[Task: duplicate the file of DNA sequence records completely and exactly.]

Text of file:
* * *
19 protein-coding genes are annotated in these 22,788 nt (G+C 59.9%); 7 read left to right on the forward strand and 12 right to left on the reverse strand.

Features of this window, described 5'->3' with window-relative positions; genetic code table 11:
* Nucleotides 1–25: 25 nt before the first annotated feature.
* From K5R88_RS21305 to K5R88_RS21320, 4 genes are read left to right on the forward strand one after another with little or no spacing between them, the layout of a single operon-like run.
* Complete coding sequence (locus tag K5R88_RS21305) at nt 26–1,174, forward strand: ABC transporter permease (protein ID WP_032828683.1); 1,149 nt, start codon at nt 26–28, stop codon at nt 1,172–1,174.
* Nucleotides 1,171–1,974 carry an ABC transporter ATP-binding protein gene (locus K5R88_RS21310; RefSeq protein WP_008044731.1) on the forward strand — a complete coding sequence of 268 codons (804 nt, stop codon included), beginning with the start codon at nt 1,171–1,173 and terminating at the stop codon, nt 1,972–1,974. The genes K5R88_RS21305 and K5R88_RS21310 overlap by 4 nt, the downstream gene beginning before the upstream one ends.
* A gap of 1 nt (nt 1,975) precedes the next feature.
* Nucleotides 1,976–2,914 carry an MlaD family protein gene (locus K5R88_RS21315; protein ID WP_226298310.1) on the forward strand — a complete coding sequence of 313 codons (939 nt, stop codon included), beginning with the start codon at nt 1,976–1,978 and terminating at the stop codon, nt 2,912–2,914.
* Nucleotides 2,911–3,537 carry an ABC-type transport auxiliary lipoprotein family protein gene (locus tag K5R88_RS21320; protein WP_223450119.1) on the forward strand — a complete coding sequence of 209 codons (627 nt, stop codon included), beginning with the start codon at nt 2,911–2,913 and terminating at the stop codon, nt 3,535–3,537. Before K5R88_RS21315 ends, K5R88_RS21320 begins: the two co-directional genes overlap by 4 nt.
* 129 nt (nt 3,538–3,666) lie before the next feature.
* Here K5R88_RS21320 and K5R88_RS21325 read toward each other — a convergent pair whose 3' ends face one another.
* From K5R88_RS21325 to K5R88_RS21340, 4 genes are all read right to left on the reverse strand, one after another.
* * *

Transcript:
19 protein-coding genes are annotated in these 22,788 nt (G+C 59.9%); 7 read left to right on the forward strand and 12 right to left on the reverse strand.

Features of this window, described 5'->3' with window-relative positions; genetic code table 11:
* Nucleotides 1–25: 25 nt before the first annotated feature.
* From K5R88_RS21305 to K5R88_RS21320, 4 genes are read left to right on the forward strand one after another with little or no spacing between them, the layout of a single operon-like run.
* Complete coding sequence (locus tag K5R88_RS21305) at nt 26–1,174, forward strand: ABC transporter permease (protein ID WP_032828683.1); 1,149 nt, start codon at nt 26–28, stop codon at nt 1,172–1,174.
* Nucleotides 1,171–1,974 carry an ABC transporter ATP-binding protein gene (locus K5R88_RS21310; RefSeq protein WP_008044731.1) on the forward strand — a complete coding sequence of 268 codons (804 nt, stop codon included), beginning with the start codon at nt 1,171–1,173 and terminating at the stop codon, nt 1,972–1,974. The genes K5R88_RS21305 and K5R88_RS21310 overlap by 4 nt, the downstream gene beginning before the upstream one ends.
* A gap of 1 nt (nt 1,975) precedes the next feature.
* Nucleotides 1,976–2,914 carry an MlaD family protein gene (locus K5R88_RS21315; protein ID WP_226298310.1) on the forward strand — a complete coding sequence of 313 codons (939 nt, stop codon included), beginning with the start codon at nt 1,976–1,978 and terminating at the stop codon, nt 2,912–2,914.
* Nucleotides 2,911–3,537 carry an ABC-type transport auxiliary lipoprotein family protein gene (locus tag K5R88_RS21320; protein WP_223450119.1) on the forward strand — a complete coding sequence of 209 codons (627 nt, stop codon included), beginning with the start codon at nt 2,911–2,913 and terminating at the stop codon, nt 3,535–3,537. Before K5R88_RS21315 ends, K5R88_RS21320 begins: the two co-directional genes overlap by 4 nt.
* 129 nt (nt 3,538–3,666) lie before the next feature.
* Here K5R88_RS21320 and K5R88_RS21325 read toward each other — a convergent pair whose 3' ends face one another.
* From K5R88_RS21325 to K5R88_RS21340, 4 genes are all read right to left on the reverse strand, one after another.